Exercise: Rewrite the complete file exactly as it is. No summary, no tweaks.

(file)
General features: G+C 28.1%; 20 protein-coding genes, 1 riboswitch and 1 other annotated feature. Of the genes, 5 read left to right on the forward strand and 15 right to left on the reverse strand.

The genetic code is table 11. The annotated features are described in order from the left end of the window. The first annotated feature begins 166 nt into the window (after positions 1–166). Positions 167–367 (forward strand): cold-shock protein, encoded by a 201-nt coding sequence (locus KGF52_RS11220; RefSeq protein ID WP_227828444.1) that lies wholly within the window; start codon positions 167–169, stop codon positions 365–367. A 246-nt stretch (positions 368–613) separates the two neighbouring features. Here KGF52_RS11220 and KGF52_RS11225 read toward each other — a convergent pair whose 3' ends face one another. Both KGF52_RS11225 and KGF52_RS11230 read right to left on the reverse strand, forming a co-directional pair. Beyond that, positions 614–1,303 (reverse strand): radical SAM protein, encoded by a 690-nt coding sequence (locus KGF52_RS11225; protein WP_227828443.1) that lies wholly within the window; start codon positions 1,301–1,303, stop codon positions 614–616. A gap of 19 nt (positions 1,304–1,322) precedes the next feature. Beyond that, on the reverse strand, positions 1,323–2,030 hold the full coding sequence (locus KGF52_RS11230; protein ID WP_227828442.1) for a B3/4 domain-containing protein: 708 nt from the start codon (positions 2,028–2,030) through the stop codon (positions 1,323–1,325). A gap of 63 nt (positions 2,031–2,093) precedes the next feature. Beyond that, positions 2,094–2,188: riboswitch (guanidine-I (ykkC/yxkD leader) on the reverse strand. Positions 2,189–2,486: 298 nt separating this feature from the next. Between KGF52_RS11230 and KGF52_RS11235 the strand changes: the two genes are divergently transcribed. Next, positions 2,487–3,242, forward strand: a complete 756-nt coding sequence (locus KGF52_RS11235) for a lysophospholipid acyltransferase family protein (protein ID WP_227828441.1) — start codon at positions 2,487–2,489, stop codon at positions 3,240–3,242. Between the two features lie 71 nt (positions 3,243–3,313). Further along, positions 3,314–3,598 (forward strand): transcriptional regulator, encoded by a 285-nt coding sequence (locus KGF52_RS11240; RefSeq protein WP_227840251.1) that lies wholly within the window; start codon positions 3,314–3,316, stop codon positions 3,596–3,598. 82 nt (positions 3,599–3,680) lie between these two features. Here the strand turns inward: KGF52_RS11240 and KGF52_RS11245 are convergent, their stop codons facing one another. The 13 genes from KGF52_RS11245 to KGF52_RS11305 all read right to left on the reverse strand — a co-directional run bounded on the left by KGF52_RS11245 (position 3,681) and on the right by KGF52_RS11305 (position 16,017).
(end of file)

General features: G+C 28.1%; 20 protein-coding genes, 1 riboswitch and 1 other annotated feature. Of the genes, 5 read left to right on the forward strand and 15 right to left on the reverse strand.

The genetic code is table 11. The annotated features are described in order from the left end of the window. The first annotated feature begins 166 nt into the window (after positions 1–166). Positions 167–367 (forward strand): cold-shock protein, encoded by a 201-nt coding sequence (locus KGF52_RS11220; RefSeq protein ID WP_227828444.1) that lies wholly within the window; start codon positions 167–169, stop codon positions 365–367. A 246-nt stretch (positions 368–613) separates the two neighbouring features. Here KGF52_RS11220 and KGF52_RS11225 read toward each other — a convergent pair whose 3' ends face one another. Both KGF52_RS11225 and KGF52_RS11230 read right to left on the reverse strand, forming a co-directional pair. Beyond that, positions 614–1,303 (reverse strand): radical SAM protein, encoded by a 690-nt coding sequence (locus KGF52_RS11225; protein WP_227828443.1) that lies wholly within the window; start codon positions 1,301–1,303, stop codon positions 614–616. A gap of 19 nt (positions 1,304–1,322) precedes the next feature. Beyond that, on the reverse strand, positions 1,323–2,030 hold the full coding sequence (locus KGF52_RS11230; protein ID WP_227828442.1) for a B3/4 domain-containing protein: 708 nt from the start codon (positions 2,028–2,030) through the stop codon (positions 1,323–1,325). A gap of 63 nt (positions 2,031–2,093) precedes the next feature. Beyond that, positions 2,094–2,188: riboswitch (guanidine-I (ykkC/yxkD leader) on the reverse strand. Positions 2,189–2,486: 298 nt separating this feature from the next. Between KGF52_RS11230 and KGF52_RS11235 the strand changes: the two genes are divergently transcribed. Next, positions 2,487–3,242, forward strand: a complete 756-nt coding sequence (locus KGF52_RS11235) for a lysophospholipid acyltransferase family protein (protein ID WP_227828441.1) — start codon at positions 2,487–2,489, stop codon at positions 3,240–3,242. Between the two features lie 71 nt (positions 3,243–3,313). Further along, positions 3,314–3,598 (forward strand): transcriptional regulator, encoded by a 285-nt coding sequence (locus KGF52_RS11240; RefSeq protein WP_227840251.1) that lies wholly within the window; start codon positions 3,314–3,316, stop codon positions 3,596–3,598. 82 nt (positions 3,599–3,680) lie between these two features. Here the strand turns inward: KGF52_RS11240 and KGF52_RS11245 are convergent, their stop codons facing one another. The 13 genes from KGF52_RS11245 to KGF52_RS11305 all read right to left on the reverse strand — a co-directional run bounded on the left by KGF52_RS11245 (position 3,681) and on the right by KGF52_RS11305 (position 16,017).